Getting Started

This document walks you through the development and deployment of a Node.js application to an OpenShift cluster using odo. It guides you on how to push new changes to your application and on other useful features of odo.

Developing and deploying an application to an OpenShift cluster

To develop and deploy a Node.js application to an OpenShift cluster using odo:

  1. Install the odo binary.

  2. Log into an OpenShift cluster:

    • If you lack a local development cluster, we recommend using Minishift to deploy a development OpenShift cluster.

      1. Run Minishift:

        $ minishift start
      2. Log into the OpenShift cluster:

        $ odo login -u developer -p developer
        Note

        In order to make full use of odo functionality, it is recommended to enable the OpenShift service catalog. See using service catalog section for more details.

    • If you do not use Minishift, odo automatically works with any OpenShift cluster you are currently logged into. To log into the OpenShift cluster run:

      $ odo login -u developer -p developer
  3. An application is an umbrella that comprises of all the components (microservices) you build. Create a component as follows:

    1. Download the sample application and change directory to the location of the application:

      $ git clone https://github.com/openshift/nodejs-ex
      $ cd nodejs-ex
    2. Add a component of the type nodejs to the application:

      $ odo create nodejs
      Note
      By default, the latest image is used. You can also explicitly supply an image version by using odo create openshift/nodejs:8.
    3. Push the initial source code to the component:

      $ odo push

      Your component is now deployed to OpenShift.

  4. Create a URL and add an entry in the local configuration file as follows:

    $ odo url create --port 8080
  5. Push the changes. This creates a URL on the cluster.

    $ odo push
  6. List the URLs to check the desired URL for the component.

    $ odo url list
  7. View your deployed application using the generated URL.

    $ curl <URL>
  8. Edit your code and push the changes to the component:

    1. Edit one of the layout files within the Node.js directory.

      $ vim views/index.html
    2. Push the changes:

      $ odo push
    3. Refresh your application in the browser to see the changes.

After each change, you can update your component using: odo push.

Other key odo features

Adding storage to the component

odo enables you to persist data between restarts by making it easy to add storage to your component as follows:

$ odo storage create nodestorage --path=/opt/app-root/src/storage/ --size=1Gi

This adds storage to your component with an allocated size of 1 Gb.

Using command completion

Note
  • Currently command completion is only supported for bash, zsh and fish shells.

  • If you either rename the odo executable or move it, the completion system stops working and you will need to re-enable it accordingly.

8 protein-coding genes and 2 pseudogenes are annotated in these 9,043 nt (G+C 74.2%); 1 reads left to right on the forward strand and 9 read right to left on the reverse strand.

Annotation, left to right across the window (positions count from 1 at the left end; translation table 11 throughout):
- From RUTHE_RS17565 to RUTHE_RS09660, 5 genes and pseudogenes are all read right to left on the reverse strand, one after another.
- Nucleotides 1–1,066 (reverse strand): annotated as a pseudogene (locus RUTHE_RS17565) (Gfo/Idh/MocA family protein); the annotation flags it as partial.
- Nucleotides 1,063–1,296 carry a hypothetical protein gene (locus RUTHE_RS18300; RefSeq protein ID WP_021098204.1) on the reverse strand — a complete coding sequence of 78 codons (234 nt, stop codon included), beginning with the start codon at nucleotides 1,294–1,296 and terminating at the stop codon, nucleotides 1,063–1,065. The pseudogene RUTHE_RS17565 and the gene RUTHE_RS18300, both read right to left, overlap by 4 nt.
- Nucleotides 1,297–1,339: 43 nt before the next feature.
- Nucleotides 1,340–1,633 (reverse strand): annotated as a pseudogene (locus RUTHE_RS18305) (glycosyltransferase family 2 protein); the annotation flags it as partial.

odo provides smart completion of command parameters based on user input. For this to work, odo needs to integrate with the executing shell.

  • To install command completion automatically, run odo --complete and press y when asked to install the completion hook.

  • To install the completion hook manually add complete -o nospace -C <full path to your odo binary> odo to your shell configuration file (e.g. .bashrc for bash).

  • To disable completion, run odo --uncomplete.

After any modification to your shell configuration file, you will need to source it or restart your shell.

Using the .odoignore and .gitignore files

The .odoignore file in the root directory of your application is used to ignore a list of files/patterns. This applies to both odo push and odo watch.

If the .odoignore file does not exist, the .gitignore file is used instead for ignoring specific files and folders.

For example, to ignore .git files, any files with the .js extension, and the folder tests, add the following to either the .odoignore or the .gitignore file:

.git
*.js
/tests

The .odoignore file allows any glob expressions to be used, for example you can use the following:

/openshift/**/*.json

Using Service Catalog with odo

If you use Minishift, you require version 1.22 or above.

In order to use the Service Catalog it must be enabled within your OpenShift cluster.

  1. Start an OpenShift cluster, version 3.10 and above.

  2. Enable the Service Catalog:

    $ MINISHIFT_ENABLE_EXPERIMENTAL=y minishift start --extra-clusterup-flags "--enable=*,service-catalog,automation-service-broker"
  3. After you enable or start minishift:

    • To list the services, use:

      $ odo catalog list services
    • To list service catalog related operations, use:

      $ odo service <verb> <servicename>

Adding a custom builder

OpenShift enables you to add a custom image to bridge the gap between the creation of custom images. A custom builder image usually includes the base image of openshift/origin-custom-docker-builder.

The following example demonstrates the successful import and use of the redhat-openjdk-18 image:

Prerequisites:

oc binary is installed and present on the $PATH.

Procedure:
  1. Import the image into OpenShift:

    $ oc import-image openjdk18 --from=registry.access.redhat.com/redhat-openjdk-18/openjdk18-openshift --confirm
  2. Tag the image to make it accessible to odo:

    $ oc annotate istag/openjdk18:latest tags=builder
  3. Deploy it with odo:

    $ odo create openjdk18 --git https://github.com/openshift-evangelists/Wild-West-Backend